He also designs multiple choice exams that measure comprehension rather than recognition and he enlists students to help with writing exam questions. These methods help students understand, synthesize, and retain the material they are learning, all things that lead to a more satisfying and effective experience for faculty and students.
Give your colleagues a break
Do you get irritated when your colleagues don't work at the same non-stop multi-taskinging pace you do? Surprisingly, workers who know how to take breaks and 'unplug' are often more productive than those who are connected 24/7. Multidisciplinary research is showing that human beings are not designed to expend energy continuously. Strategic renewal of energy-- naps, lunch away from your desk, exercise, sleep time, and regular vacations--boosts job performance, productivity and health. If the prevailing work ethic recognized this, there might be more harmony, as well as productivity, in the workplace.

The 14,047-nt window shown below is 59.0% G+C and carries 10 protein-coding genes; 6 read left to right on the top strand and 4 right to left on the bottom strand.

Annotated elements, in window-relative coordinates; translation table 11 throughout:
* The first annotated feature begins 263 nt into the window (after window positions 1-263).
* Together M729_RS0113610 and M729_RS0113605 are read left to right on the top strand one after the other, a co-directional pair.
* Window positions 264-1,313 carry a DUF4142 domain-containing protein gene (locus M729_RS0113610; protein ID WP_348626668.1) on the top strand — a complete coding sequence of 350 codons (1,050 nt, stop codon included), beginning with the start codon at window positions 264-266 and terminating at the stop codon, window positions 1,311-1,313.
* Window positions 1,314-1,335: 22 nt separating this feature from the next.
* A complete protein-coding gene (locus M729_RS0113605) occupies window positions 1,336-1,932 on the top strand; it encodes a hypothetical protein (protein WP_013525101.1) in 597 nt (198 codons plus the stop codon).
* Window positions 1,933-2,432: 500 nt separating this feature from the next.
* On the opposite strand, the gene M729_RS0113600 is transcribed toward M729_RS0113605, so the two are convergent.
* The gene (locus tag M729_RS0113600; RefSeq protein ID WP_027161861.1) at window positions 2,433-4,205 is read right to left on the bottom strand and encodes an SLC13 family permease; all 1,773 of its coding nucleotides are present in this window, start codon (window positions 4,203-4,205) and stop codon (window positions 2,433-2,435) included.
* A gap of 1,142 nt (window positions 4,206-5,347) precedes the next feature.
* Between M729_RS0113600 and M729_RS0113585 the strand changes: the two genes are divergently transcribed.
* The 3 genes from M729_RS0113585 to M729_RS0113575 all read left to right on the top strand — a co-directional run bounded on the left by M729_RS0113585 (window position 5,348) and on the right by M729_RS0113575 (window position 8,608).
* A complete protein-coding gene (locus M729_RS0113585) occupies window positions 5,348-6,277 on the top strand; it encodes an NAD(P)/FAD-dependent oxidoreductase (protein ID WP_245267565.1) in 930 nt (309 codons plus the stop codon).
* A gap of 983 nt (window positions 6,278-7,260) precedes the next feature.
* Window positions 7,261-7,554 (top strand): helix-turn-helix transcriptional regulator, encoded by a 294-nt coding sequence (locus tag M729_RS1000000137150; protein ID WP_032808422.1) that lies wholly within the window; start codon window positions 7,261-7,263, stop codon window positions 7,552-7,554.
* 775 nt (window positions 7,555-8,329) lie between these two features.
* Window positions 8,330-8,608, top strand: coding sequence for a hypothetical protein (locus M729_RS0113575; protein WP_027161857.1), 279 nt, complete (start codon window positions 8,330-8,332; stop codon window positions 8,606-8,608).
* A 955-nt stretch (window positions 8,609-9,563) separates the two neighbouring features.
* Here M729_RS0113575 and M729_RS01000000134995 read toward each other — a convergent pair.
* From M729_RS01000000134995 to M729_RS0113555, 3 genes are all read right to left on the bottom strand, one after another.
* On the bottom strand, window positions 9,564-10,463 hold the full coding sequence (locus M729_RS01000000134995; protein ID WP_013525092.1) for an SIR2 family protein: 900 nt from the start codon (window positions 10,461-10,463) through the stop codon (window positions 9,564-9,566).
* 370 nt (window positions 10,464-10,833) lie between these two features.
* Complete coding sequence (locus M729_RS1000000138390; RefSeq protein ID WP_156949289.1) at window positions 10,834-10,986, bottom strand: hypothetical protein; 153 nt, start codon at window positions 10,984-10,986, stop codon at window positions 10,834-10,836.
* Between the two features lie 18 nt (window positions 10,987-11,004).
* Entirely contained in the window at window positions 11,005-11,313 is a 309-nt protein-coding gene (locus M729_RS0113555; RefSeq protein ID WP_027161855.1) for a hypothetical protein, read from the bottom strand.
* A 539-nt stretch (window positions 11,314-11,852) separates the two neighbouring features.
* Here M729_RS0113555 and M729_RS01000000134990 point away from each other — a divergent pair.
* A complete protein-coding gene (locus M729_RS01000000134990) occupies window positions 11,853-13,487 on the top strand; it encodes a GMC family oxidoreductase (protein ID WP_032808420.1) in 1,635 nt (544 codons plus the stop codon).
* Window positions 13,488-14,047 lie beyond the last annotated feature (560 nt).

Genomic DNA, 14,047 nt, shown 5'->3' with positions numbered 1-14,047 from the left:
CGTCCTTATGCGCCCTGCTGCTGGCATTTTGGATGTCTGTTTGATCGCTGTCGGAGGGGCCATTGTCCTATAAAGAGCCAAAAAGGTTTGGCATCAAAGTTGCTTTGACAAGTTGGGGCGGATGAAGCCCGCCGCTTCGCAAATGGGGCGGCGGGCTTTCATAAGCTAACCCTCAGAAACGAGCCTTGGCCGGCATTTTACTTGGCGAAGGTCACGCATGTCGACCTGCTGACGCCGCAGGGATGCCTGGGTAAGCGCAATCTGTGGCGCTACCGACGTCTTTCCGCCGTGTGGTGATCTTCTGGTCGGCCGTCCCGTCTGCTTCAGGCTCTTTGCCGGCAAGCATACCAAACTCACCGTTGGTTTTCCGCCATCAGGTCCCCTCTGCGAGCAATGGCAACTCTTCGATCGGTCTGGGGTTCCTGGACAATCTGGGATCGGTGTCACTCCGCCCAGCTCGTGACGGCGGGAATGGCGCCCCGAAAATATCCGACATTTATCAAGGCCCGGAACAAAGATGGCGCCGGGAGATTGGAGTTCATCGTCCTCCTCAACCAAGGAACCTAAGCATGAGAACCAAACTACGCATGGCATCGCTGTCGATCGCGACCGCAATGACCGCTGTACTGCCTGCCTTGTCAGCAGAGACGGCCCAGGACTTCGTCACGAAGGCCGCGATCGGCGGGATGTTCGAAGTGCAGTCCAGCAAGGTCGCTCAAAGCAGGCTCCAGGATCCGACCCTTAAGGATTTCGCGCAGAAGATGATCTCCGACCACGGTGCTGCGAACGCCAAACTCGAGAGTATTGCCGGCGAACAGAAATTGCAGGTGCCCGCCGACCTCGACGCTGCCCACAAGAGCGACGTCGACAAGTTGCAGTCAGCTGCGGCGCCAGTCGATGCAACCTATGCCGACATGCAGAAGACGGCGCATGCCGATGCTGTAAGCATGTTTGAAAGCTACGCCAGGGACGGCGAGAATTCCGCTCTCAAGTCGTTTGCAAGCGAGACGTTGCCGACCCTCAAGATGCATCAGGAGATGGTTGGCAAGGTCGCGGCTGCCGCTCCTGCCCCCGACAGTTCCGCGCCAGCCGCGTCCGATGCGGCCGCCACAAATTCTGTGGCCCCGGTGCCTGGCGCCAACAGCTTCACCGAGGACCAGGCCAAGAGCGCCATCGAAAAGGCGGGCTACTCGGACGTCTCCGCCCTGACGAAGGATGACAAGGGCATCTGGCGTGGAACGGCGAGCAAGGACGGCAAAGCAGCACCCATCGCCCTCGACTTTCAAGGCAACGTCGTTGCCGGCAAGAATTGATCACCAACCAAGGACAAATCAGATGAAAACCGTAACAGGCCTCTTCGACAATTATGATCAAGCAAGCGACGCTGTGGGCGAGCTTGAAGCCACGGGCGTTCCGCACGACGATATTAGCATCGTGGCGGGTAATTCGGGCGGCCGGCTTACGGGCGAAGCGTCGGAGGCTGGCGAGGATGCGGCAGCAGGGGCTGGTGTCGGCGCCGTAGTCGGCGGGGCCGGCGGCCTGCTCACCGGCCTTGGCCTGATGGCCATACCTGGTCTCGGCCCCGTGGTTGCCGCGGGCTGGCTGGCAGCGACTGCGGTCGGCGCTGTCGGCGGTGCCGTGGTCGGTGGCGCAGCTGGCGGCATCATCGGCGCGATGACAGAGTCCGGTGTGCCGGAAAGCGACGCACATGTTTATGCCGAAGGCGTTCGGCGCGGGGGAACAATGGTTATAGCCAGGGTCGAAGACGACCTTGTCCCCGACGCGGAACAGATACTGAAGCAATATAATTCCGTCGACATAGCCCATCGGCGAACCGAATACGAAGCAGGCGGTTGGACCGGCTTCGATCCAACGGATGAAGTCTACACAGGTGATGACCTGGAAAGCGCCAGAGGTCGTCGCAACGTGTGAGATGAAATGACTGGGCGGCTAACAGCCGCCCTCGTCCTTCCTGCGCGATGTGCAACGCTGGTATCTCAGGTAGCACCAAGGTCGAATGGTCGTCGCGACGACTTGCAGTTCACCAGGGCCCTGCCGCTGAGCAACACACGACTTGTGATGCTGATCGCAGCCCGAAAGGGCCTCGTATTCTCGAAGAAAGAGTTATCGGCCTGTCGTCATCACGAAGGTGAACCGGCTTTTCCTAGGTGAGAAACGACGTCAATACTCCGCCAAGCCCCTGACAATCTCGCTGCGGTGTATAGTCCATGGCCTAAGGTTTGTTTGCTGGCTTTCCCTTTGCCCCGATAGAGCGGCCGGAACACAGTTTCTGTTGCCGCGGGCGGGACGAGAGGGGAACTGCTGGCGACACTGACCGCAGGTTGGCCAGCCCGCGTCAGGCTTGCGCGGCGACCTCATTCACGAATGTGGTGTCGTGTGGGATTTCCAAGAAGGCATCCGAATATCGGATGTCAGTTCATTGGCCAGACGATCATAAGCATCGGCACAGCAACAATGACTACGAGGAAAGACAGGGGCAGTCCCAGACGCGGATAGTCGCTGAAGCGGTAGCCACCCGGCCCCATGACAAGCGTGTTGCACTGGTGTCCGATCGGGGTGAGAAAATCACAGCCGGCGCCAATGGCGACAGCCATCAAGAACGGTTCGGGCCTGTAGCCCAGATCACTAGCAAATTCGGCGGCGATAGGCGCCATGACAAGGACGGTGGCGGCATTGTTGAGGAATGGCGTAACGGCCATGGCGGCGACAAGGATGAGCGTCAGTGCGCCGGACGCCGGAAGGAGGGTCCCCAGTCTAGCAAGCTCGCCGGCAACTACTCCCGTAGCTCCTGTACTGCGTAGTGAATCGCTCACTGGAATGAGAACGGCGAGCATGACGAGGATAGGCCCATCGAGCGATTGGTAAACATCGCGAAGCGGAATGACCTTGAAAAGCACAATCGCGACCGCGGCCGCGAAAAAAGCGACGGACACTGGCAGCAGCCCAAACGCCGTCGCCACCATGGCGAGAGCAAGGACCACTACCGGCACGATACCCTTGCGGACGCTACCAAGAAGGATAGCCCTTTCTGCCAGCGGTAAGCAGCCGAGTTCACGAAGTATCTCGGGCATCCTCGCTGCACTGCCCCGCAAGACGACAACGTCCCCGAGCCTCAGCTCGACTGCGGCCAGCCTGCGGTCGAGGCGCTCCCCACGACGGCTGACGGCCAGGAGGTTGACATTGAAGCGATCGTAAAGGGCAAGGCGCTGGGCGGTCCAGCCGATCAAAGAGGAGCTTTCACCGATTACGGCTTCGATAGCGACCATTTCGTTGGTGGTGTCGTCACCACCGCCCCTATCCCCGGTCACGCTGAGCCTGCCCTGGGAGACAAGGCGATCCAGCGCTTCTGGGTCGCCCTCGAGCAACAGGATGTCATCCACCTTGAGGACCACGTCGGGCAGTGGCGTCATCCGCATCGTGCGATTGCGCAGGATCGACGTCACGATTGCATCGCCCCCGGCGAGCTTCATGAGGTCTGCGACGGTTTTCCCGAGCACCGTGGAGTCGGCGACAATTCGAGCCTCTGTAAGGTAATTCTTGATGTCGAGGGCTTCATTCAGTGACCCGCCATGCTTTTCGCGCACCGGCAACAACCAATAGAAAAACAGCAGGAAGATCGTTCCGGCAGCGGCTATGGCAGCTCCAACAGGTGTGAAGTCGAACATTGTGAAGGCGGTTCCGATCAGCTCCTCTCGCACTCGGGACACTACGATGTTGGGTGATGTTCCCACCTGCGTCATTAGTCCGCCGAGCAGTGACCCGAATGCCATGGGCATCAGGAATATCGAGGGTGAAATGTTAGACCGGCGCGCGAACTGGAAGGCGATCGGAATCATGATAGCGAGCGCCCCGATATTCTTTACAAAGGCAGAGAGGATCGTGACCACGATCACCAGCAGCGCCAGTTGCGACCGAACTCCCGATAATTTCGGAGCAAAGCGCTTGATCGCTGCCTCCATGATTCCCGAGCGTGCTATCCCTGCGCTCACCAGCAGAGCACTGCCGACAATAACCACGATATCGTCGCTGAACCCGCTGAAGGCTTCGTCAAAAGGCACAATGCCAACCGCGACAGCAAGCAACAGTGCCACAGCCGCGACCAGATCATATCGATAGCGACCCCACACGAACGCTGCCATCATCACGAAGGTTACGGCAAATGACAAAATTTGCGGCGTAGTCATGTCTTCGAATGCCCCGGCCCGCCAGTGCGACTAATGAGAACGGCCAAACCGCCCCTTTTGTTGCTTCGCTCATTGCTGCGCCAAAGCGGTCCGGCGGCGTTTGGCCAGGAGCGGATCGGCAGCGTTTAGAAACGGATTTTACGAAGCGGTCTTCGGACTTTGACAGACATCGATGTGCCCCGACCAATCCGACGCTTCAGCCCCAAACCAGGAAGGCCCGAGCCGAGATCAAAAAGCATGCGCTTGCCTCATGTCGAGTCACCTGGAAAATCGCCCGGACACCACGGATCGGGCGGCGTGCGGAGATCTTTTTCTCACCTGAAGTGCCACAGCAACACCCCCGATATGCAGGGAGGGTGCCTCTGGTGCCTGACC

-NY Times, Feb 10, 2013, Sunday Review section
Bad Apples in the Laboratory
What kinds of bad apple behavior are the biggest problems for a group trying to complete a task? Listen to Will Felps, a professor at the Rotterdam School of Business talk about his research with Ira Glass on This American Life.
"Minnesota Nice" makes for successful communities. "Civic Life in America," a study of over 80,000 Americans, found that Minnesotans benefitted from residents working better together. Besides having the top rates of volunteerism and civic engagement, there is a sense that "we're all in this together" reports Mark Snyder, UM Psychology professor. Building a strong community means that when we need help, it's available....and that's a nice feeling.
"The Heart Grows Smarter"
What makes for a successful life -- social class, good genes, birth order? According to the Grant Study, highlighted in David Brooks' NYT column on 11/6/12, none of these variables were able to explain the success of the men whose lives were studied for over 70 years.
What did matter was the capacity for close personal relationships. This capacity for intimacy was a powerful predictor of a flourishing life. Another finding is that men changed over their life span in their capacity for close relationships. Brooks notes that this improvement in emotional intelligence among men over the decades "...might be one of the greatest contributors to progress and well-being that we've experienced in our lifetime".